Article

The cost-effectiveness of varicella and combined varicella and herpes zoster vaccination programmes in the United Kingdom

Immunisation, Hepatitis and Blood Safety Department, Health Protection Agency, LondonNW9 5EQ, UK.
Vaccine (Impact Factor: 3.62). 11/2011; 30(6):1225-34. DOI: 10.1016/j.vaccine.2011.11.026
Source: PubMed

ABSTRACT

Despite the existence of varicella vaccine, many developed countries have not introduced it into their national schedules, partly because of concerns about whether herpes zoster (HZ, shingles) will increase due to a lack of exogenous boosting. The magnitude of any increase in zoster that might occur is dependent on rates at which adults and children mix - something that has only recently been quantified - and could be reduced by simultaneously vaccinating older individuals against shingles. This study is the first to assess the cost-effectiveness of combined varicella and zoster vaccination options and compare this to alternative programmes.

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    • "Obviously, one solution to overcome the increase of HZ incidence among adults could be HZ vaccination (Damm et al., 2015; van Hoek et al., 2012; Bilcke et al., 2013), with highly effective vaccines being available and further developed. Van Lier et al. argue that HZ vaccination cannot be motivated from the perspective of its pushing varicella vaccination towards favourable cost-effectiveness. "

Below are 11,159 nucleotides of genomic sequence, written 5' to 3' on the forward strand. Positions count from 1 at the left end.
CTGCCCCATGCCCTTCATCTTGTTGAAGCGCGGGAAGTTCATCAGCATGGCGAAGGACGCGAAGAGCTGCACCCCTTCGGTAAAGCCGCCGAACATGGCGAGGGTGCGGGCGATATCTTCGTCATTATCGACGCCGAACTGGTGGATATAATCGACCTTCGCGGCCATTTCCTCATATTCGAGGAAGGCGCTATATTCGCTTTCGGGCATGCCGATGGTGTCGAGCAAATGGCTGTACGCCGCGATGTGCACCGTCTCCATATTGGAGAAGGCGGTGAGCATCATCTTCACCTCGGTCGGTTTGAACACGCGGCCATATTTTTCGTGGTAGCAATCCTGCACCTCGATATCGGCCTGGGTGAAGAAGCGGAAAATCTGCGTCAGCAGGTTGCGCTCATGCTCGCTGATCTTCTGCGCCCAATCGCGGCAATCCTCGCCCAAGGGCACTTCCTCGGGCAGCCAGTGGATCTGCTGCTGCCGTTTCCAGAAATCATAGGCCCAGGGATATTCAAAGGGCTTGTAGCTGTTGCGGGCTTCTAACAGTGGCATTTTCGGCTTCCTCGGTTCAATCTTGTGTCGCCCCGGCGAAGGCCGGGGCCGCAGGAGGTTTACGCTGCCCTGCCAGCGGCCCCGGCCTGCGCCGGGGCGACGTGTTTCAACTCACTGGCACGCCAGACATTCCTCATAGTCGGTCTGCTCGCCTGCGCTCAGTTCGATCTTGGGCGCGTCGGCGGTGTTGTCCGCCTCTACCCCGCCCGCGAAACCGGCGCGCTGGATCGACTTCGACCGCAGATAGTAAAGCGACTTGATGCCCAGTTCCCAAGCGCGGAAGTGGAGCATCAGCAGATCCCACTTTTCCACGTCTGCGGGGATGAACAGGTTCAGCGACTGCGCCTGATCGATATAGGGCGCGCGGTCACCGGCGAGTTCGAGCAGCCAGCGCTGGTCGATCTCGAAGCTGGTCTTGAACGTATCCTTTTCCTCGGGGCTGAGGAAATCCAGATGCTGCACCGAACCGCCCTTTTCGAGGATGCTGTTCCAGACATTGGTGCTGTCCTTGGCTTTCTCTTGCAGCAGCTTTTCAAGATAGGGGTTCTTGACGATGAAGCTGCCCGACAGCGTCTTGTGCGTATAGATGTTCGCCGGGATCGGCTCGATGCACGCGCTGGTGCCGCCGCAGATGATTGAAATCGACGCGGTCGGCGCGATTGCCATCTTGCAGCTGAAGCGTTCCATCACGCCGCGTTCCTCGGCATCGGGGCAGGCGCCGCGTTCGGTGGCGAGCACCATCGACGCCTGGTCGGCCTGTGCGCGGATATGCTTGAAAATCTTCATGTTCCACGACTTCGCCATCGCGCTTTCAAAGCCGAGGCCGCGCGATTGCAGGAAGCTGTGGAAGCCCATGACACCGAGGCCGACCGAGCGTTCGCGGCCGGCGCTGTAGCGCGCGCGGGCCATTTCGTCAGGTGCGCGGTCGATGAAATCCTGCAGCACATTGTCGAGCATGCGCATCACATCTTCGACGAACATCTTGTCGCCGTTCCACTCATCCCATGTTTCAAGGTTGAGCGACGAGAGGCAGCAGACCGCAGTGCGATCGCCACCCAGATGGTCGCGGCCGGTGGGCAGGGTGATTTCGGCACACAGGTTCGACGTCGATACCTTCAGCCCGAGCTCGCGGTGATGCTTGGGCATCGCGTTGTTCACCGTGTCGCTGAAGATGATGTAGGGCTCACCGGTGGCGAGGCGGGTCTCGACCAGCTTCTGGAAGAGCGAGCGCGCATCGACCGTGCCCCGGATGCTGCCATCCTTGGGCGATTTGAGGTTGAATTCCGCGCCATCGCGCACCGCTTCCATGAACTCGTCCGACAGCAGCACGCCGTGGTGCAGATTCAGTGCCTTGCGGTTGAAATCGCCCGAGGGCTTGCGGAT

Full-text · Article · Sep 2015 · EBioMedicine
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    • "• Varicella vaccination protects current children from varicella, and years later, protects them from zoster, a more severe disease caused by reactivation of varicella in people who have recovered . In current adults though, vaccination could actually result in higher zoster incidence [31]. Hence, there are important intercohort effects, with benefits to cohorts receiving the vaccine but detriments to older cohorts. "
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